I know what you're thinking. Oh Lord, what's McCartney doing now? What desperate revisionism is he foisting on a Lennon-free world? Now calm down.
I know what you’re thinking. Oh Lord, what’s McCartney doing now? What desperate revisionism is he foisting on a Lennon-free world? Now calm down. Far from a repositioning of the historical spotlight that Macca bashers will be so keen to detect, the Let It Be remix is not only a noble, entirely worthwhile exercise which only enhances the reputation of all concerned, it also goes quite a way to putting right an episode which was, in Beatles terms, an historical wrong.
Let It Be was The Beatles’ penultimate project but the last-released Beatles album; recorded mostly in January 1969, it eventually appeared in May 1970, nine months after their true swan song, Abbey Road. Considered at the time a rather second-rate send-off, the manner of its release?by far the most cobbled-together and compromised of all Beatle albums?has left its reputation well behind most other Fab output.
But the intentions were good. After the elaborate 1967 psychedelia of Pepper and Magical Mystery Tour and the individual musical personalities fighting for space on 1968’s White Album, McCartney’s initial idea was to get the Beatles back to being a band again, singing and playing as a four-piece. The filmed rehearsals?originally intended for a TV documentary that eventually became the Let It Be movie?would climax with an exotically located concert. However, with no one except McCartney really wanting to be there (the cavernous, cold Twickenham film studios), what actually occurred was directionless jamming and increasingly ill-tempered exchanges leading to Harrison temporarily walking out. Lennon later described the period as “the most miserable sessions on earth”.
Relocating to the studio in the Apple building basement, George invited keyboardist Billy Preston along for the remainder of the project (remembering the Fabs’ improved behaviour when Clapton guested on “While My Guitar Gently Weeps” on The White Album) and the band ground out an album’s worth of material. The climactic concert was downsized to half an hour on the rooftop of the Apple building.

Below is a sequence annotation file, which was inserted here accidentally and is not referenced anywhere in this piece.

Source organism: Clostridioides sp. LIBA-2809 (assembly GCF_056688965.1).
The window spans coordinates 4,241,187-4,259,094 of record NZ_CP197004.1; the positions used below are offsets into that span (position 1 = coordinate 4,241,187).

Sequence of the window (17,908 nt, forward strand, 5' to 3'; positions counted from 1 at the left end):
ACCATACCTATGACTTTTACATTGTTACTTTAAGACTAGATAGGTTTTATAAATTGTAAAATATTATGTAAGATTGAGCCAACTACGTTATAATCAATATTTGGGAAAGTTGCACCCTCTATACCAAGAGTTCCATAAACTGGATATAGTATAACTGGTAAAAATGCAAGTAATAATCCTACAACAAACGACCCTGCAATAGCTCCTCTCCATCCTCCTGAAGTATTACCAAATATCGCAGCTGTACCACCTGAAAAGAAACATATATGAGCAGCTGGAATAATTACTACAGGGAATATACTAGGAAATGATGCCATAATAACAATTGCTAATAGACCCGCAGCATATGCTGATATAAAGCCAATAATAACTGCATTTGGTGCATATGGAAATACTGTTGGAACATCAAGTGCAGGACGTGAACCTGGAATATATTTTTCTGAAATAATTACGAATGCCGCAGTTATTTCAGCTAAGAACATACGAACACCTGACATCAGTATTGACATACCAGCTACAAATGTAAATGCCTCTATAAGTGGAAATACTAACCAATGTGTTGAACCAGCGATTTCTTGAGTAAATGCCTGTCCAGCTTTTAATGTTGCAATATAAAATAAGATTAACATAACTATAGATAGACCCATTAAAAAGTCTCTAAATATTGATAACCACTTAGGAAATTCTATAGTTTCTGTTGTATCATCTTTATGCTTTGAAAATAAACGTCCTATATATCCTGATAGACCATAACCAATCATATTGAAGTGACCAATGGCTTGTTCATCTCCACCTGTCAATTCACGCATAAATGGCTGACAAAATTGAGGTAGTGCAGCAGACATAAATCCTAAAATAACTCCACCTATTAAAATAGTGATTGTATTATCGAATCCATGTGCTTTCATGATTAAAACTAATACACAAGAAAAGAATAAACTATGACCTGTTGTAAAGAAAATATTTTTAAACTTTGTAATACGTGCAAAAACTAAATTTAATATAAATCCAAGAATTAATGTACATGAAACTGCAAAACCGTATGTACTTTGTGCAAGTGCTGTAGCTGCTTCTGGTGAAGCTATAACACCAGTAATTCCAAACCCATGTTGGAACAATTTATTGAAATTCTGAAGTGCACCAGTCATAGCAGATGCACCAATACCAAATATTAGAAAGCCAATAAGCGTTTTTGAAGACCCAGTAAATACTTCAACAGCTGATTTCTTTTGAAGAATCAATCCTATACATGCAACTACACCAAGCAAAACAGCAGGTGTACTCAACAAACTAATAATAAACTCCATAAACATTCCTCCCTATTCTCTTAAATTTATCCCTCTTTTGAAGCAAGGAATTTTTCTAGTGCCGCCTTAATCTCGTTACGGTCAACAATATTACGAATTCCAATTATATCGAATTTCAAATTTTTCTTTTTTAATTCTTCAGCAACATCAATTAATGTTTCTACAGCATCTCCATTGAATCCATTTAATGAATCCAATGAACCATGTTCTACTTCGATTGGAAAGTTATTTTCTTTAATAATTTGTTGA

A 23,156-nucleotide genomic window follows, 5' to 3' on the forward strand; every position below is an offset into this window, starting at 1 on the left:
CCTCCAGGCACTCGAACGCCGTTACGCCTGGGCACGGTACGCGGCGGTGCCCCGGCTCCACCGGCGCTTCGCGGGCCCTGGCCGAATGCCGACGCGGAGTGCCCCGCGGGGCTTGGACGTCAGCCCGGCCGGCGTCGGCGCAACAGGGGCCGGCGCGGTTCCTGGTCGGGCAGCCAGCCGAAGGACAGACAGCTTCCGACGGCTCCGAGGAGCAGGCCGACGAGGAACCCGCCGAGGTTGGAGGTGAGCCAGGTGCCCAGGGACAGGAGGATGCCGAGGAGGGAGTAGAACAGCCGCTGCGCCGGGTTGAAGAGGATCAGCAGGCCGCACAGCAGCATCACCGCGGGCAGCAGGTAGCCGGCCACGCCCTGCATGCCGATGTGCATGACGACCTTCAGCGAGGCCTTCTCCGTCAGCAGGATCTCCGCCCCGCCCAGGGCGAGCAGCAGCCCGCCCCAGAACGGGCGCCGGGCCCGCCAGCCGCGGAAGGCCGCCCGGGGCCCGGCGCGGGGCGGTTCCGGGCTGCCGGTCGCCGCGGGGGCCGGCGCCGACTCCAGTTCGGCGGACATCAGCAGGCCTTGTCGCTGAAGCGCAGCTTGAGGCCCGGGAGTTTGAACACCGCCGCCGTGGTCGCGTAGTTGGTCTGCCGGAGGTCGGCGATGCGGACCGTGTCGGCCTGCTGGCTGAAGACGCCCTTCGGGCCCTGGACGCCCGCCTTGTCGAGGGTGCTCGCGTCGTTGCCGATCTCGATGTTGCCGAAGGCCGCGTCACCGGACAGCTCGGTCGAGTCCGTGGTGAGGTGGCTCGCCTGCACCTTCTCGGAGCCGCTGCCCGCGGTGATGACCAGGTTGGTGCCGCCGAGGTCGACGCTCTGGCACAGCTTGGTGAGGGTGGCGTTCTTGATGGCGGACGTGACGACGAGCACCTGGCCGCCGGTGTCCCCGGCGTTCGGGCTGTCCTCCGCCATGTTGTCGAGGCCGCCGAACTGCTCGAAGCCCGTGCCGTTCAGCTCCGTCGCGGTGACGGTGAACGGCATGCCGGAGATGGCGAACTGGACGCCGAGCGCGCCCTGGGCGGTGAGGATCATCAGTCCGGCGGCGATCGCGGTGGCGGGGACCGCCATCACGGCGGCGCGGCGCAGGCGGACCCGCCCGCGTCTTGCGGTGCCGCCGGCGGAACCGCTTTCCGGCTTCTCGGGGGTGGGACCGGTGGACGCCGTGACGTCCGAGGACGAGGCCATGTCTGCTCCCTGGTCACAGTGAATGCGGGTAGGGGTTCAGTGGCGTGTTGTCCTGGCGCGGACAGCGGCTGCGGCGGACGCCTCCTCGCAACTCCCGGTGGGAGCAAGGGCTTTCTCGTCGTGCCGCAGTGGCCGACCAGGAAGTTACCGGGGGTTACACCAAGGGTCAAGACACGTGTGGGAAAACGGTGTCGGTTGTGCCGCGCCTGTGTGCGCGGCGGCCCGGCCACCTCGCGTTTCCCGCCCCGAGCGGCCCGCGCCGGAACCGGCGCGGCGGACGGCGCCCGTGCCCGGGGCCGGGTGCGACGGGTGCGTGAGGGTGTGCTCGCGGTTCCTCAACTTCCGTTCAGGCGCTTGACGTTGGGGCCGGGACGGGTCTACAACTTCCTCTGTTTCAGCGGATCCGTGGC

With the group barely interested in the music they’d left behind, engineer Glyn Johns had a couple of (widely bootlegged) shots at compiling the so-called Get Back album from the hours of tape left behind but failed to get the band’s approval for his efforts, and the project was shelved. (Johns has since been famously reluctant to talk about his experiences with The Beatles.) By early 1970, Lennon?inspired by his erstwhile business manager Allen Klein?was taking care of Beatle business without referring to an estranged McCartney and appointed Phil Spector to prepare the Get Back tapes into a releasable state as an album companion to the imminent movie. For a week or so, Spector hit Abbey Road studios running, abandoned the back-to-basics remit, got Ringo to overdub his drums, smeared lush stuff all over McCartney’s ballads, performed some neat edits and produced a respectable record from what Lennon memorably called the “shittiest load of badly recorded shit”. Of the significantly retitled Let It Be album, McCartney says now that “I didn’t hate it, but I didn’t like it, you know.” At the time, however, he was so furious to have Beatles product put out without his approval, he cited it as one of the reasons why he wanted to legally dissolve The Beatles’ partnership.